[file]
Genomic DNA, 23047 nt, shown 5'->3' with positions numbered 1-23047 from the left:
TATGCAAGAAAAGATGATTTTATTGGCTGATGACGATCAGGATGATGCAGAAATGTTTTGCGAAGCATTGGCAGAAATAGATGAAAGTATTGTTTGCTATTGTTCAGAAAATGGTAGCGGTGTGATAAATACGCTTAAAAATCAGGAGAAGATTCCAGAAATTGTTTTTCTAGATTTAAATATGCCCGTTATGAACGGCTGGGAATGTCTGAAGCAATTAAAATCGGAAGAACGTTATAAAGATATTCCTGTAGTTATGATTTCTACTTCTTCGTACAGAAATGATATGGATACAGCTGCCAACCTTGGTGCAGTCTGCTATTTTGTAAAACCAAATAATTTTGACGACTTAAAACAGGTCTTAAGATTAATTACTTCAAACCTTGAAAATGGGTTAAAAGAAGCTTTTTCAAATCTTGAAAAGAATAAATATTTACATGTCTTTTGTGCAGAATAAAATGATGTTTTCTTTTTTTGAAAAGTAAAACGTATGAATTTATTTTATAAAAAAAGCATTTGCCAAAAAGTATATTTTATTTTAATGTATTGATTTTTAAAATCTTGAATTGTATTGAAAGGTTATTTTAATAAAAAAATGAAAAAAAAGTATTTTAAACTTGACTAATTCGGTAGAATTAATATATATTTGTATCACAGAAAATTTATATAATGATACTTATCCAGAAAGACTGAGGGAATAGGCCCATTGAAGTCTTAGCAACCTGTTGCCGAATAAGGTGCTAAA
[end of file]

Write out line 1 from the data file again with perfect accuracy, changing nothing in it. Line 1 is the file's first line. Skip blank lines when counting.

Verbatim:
Genomic DNA, 23047 nt, shown 5'->3' with positions numbered 1-23047 from the left: